Figures published this week by the Clean Energy Regulator (CER) show a continued growth in Australia’s rooftop solar installations, while an extra 165 MW of renewable energy from large-scale PV projects was accredited in the first three months of the year.
In its Quarterly Carbon Market Report for Q1 2021, the CER said small-scale rooftop solar installations in Q1 reached 101,000, up 18,000 on the same time last year while the average system size grew from 7.5 kW to 7.8 kW over the same period.
CER chair David Parker said if the momentum continues, the amount of small-scale rooftop PV installed during 2021 will reach between 3.5 and 4 GW.
This combined with an additional 300 to 325 MW of mid-scale rooftop capacity could take the total capacity of new rooftop solar beyond 4 GW in 2021, a significant increase on the 3 GW forecast at the end of the December quarter.
“Rooftop solar has continued to show strong growth in Quarter 1 2021 with 792 MW installed – a 28% increase compared to the first quarter of 2020,” he said.
“We expect the combined capacity of rooftop solar across small and mid-scale installations could exceed 4 GW capacity in 2021.”
The combined total of rooftop solar, encompassing 1 kW through to 5 MW systems, equalled 13.8 GW of renewable capacity by the end of 2020 and the CER said the mix of available incentives, and low technology costs, suggests the high install rates are likely to continue over the near term, driving Australia’s rooftop solar capacity beyond 30 GW within four years.
“With an upper bound estimate of 4 GW of added capacity for 2021, and no sign of decreasing rooftop solar growth, Australia could add another 20 GW of rooftop solar by 2025,” it says in the report.
The CER said the predicted growth means changes to how the national electricity grid and market operate will be needed to provide grid security.
“In a system rapidly changing with high penetration of renewables, multiple approaches are needed to ensure grid stability,” the report says.
The Australian Energy Market Commission is already exploring various rule changes aimed at supporting stability and more efficient integration of distributed energy resources (DER) in the grid.
These include new minimum technical standards for rooftop solar to help manage voltage disturbance and pricing reforms related to export of electricity to the grid.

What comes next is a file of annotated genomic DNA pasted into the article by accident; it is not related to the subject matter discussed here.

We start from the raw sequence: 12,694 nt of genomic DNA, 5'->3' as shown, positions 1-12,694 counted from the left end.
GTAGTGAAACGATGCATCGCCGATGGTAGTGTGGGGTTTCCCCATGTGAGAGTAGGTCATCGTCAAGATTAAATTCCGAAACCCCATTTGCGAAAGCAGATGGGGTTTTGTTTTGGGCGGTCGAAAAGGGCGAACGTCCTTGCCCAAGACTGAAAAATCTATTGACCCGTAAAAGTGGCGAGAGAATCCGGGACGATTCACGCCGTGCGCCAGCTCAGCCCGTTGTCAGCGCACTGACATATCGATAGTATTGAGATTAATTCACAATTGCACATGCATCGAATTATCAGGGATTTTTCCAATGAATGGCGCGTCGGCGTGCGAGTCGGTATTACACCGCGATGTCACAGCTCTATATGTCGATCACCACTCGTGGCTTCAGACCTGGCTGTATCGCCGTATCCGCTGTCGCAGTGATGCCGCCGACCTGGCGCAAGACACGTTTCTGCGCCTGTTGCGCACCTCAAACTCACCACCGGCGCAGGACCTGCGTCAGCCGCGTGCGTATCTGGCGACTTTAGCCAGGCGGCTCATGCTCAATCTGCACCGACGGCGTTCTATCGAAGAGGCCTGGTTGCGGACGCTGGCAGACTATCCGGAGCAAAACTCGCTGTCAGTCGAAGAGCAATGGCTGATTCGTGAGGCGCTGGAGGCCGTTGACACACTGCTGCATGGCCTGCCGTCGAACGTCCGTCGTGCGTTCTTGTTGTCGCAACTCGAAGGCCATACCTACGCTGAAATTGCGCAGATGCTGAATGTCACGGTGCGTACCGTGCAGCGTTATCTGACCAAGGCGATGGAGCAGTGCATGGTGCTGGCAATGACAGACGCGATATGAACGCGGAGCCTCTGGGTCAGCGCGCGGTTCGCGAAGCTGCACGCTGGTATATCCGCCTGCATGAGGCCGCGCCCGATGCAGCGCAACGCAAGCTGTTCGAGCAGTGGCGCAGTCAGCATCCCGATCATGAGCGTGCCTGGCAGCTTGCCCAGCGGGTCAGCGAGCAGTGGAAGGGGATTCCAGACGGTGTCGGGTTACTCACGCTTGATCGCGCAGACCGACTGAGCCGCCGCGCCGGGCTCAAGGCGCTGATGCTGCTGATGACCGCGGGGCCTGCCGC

The CER said new approaches that recognise and monetise benefits, wherever they appear in the system – at the distribution or transmission network level – are also needed to underpin new investments.
While small-scale solar continued to flourish, a modest 19 MW of large-scale renewable energy projects reached financial close during the quarter.
Despite the slowdown, Parker said the outlook for utility scale generation remains positive and said it was too early to label it an ‘investment stall’ as some are doing.
“While the number of projects reaching financial close this quarter was modest, the pipeline of large-scale projects with a power purchase agreement (PPA), which are a leading indicator, reached a record 3.7 GW over Quarter 1 2021. This suggests that investment in 2021 and beyond should remain strong,” he said.
The CER said a record level of capacity in the PPA category indicates that between 2 and 3 GW of capacity can still reach financial close in 2021.
The CER said 39 power stations, with a cumulative capacity of 165 MW, were accredited in Q1 2021, down on the 698 MW for the same period last year.
The largest of these is Spanish developer Fotowatio Renewable Ventures’ 100 MW Winton Solar Farm near Benalla in Victoria.
This content is protected by copyright and may not be reused. If you want to cooperate with us and would like to reuse some of our content, please contact: firstname.lastname@example.org.
By submitting this form you agree to pv magazine using your data for the purposes of publishing your comment.
Your personal data will only be disclosed or otherwise transmitted to third parties for the purposes of spam filtering or if this is necessary for technical maintenance of the website. Any other transfer to third parties will not take place unless this is justified on the basis of applicable data protection regulations or if pv magazine is legally obliged to do so.
You may revoke this consent at any time with effect for the future, in which case your personal data will be deleted immediately. Otherwise, your data will be deleted if pv magazine has processed your request or the purpose of data storage is fulfilled.
Further information on data privacy can be found in our Data Protection Policy.